Let’s talk about guilty pleasures. Let’s talk about superstitions. We’ve all chuckled about somebody else’s; the ballplayer that always wears his lucky sock, the pilot that always has his lucky coin in his pocket, the sky diver that always mumbles his lucky phrase before a jump, the housewife that tries to avoid stepping on cracks in a sidewalk. Funny stuff. Not long ago, I read that Nancy Reagan consulted an astrologer before finalizing the president’s daily schedule.
Now I’ll admit I’m subject to being proved wrong on this, bit I think you’ll find a pet superstition if you study anyone closely enough. It’s there whether you admit it or not. We all have our secret (maybe subconscious) ways of trying to foretell the future or exert control over the way things go down.
This brings me to May 16, 2003. See, that was the 50th anniversary of Django’s death. Django Reinhardt is one of the most gifted and utterly baffling guitarists who ever lived. He was born and raised in the gypsy camps of France and was steeped in the majesty and mystery of gypsy music. He was a promising young musical prospect, but was horribly injured in a fire when he was eighteen. His right leg was paralyzed and, even more devastating for a guitarist, the third and fourth fingers of his left hand were paralyzed. The doctors told him his leg would need to be amputated and he’d never play again.
He willed himself to beat the odds. He refused the amputation and forced himself to recover. Regaining the use of his leg was the easy part. The real challenge was for him to devise a completely new technique for creating guitar music because his fingers remained virtually paralyzed for the rest of his life. But create he did. His love of-- his yearning for the creation of music refused to yield to his body’s limitation. That yearning and that love served to lift Django to heights of musical perfection that leave us mere mortals in a state of--amazement.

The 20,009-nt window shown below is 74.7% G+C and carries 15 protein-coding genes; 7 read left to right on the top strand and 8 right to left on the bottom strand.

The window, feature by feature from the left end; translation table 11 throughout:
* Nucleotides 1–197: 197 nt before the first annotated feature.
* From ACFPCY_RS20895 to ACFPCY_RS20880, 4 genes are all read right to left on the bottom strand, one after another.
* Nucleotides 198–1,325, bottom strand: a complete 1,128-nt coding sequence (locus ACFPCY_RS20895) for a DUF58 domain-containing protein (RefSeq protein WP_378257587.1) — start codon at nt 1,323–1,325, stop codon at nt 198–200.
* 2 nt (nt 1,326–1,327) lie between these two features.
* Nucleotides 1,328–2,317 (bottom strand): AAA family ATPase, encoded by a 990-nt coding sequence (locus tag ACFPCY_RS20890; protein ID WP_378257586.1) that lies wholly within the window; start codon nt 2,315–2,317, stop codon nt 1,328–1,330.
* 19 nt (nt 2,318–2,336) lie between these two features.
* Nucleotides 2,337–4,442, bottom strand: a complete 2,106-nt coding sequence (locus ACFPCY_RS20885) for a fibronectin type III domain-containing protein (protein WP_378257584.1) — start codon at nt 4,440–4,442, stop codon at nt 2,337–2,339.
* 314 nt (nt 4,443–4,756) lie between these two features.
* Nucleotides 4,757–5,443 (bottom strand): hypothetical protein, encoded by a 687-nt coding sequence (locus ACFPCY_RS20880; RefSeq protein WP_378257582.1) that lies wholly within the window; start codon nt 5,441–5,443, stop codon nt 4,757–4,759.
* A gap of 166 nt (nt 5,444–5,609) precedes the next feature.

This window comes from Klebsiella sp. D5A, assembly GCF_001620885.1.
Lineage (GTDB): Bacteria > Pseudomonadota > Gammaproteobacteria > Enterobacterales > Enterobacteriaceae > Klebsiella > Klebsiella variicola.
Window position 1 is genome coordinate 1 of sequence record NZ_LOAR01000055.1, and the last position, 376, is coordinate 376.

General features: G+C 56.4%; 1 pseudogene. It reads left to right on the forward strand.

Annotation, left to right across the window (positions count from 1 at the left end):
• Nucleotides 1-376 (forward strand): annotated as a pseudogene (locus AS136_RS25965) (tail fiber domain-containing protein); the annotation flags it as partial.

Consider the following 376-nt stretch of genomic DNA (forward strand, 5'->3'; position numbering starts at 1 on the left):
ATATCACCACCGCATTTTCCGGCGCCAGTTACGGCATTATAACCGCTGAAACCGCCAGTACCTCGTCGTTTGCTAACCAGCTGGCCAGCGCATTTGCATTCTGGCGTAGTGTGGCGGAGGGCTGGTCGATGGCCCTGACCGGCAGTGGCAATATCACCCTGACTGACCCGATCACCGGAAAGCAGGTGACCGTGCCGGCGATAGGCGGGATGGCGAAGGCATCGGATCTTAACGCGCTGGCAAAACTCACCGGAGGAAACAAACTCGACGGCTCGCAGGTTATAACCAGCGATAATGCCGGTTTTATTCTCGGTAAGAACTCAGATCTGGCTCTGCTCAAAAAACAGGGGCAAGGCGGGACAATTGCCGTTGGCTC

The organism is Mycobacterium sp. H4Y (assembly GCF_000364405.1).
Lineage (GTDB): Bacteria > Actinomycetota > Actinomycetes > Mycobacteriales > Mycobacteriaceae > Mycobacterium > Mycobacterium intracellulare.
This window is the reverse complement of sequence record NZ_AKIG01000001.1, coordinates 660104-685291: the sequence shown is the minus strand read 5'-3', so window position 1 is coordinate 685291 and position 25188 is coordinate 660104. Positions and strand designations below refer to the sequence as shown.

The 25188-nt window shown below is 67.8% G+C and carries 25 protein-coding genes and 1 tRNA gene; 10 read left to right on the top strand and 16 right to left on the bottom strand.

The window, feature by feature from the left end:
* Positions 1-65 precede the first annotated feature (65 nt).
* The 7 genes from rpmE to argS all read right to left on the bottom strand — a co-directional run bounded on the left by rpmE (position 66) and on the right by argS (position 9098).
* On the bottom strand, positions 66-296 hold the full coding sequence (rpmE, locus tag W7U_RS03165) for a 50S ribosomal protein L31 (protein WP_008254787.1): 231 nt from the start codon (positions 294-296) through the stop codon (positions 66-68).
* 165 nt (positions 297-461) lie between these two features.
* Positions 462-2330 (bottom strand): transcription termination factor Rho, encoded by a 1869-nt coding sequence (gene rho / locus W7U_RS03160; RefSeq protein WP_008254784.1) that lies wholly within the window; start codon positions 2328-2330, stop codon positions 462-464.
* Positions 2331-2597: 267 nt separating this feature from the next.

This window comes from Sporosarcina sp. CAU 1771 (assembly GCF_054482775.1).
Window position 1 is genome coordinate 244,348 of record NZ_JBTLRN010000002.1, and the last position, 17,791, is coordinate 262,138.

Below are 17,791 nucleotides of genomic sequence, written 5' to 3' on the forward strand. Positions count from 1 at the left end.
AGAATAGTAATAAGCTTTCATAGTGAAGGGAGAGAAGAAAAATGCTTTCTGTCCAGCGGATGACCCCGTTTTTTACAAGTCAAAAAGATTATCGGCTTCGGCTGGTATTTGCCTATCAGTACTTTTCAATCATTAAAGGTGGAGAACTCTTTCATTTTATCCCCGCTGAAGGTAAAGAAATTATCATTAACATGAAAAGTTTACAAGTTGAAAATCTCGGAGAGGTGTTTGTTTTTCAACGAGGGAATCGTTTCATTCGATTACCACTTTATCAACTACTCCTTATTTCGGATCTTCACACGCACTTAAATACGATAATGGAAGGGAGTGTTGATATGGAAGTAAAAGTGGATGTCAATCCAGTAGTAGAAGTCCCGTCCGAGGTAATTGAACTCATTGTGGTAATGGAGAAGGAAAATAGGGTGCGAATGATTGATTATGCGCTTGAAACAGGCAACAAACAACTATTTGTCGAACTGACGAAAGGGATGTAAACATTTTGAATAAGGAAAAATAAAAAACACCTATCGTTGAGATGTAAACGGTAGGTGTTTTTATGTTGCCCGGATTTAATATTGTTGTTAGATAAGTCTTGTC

Legendary American guitarist, Chet Atkins, places Django at the top of the list of the ten most influential guitar players in the 20th century. If you’ve never heard Django and Stephane Grappelli play together, do it. You’re in for a wonderful experience. If you have heard them, you know what I’m talking about.
Here’s where my favorite superstition comes in. I think every day of the year has a secret power, an essence, a potential for elevating the spirit. I think you can seize the day’s magic by picking an event or group of events that occur on that day to create a frame of reference to promote the good things the day has in store. So, on May 16, 2003, I was considering Django’s determination to ignore his misfortunes and create something wonderful.
That was on my mind because some friends of mine were taking vows of mutual love and loyalty. The skies were grey and there were tornado sighting all over the neighborhood. The wedding was to be outside and rain was threatening. But all that dissipated. The tornados missed us, the skies cleared and they had a beautiful ceremony.
Early tragedy could have destroyed Django’s ability to make music. It didn’t. Early heartbreaks could have destroyed my friends’ ability to nourish each other. Didn‘t happen. They were able to put past sorrows behind them and commit to a life dedicated to the pursuit of uplifting each other. I’ll never forget the song they selected to describe the importance of that moment. Everything is Different Now.
So now, each year when I approach May 16, I have a very uplifting frame of reference. Disabilities can be overcome. Sorrows can be minimized. And if I hold my mouth just right, I can tell the future. I predict it will be a good day. And guess what. I’m usually right. I love that superstition.
If guitar phenoms and long-shot weddings don’t do it for you, May 16 has some other fun stuff to contemplate. In 583, St. Brendan, the patron saint of seamen and whales died. In 1866, Charles Elmer Hires invented root beer. In 1920, Pope Benedict XV announced that Joan of Arc was a saint. And in 2000, “Bodacious”, the rip-roaring, hard bucking, side winding, high kicking, cowboy throwing champeen bull of the professional rodeo circuit passed on to that green pasture in the sky. If music hath charms to sooth the savage breast, maybe Bodacious will look Django up for a little musical refreshment. I guess we should all keep our fingers crossed.
I’m Hink and I’ll see ya.
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Thu, May 14, 2009
by Michael Hinkle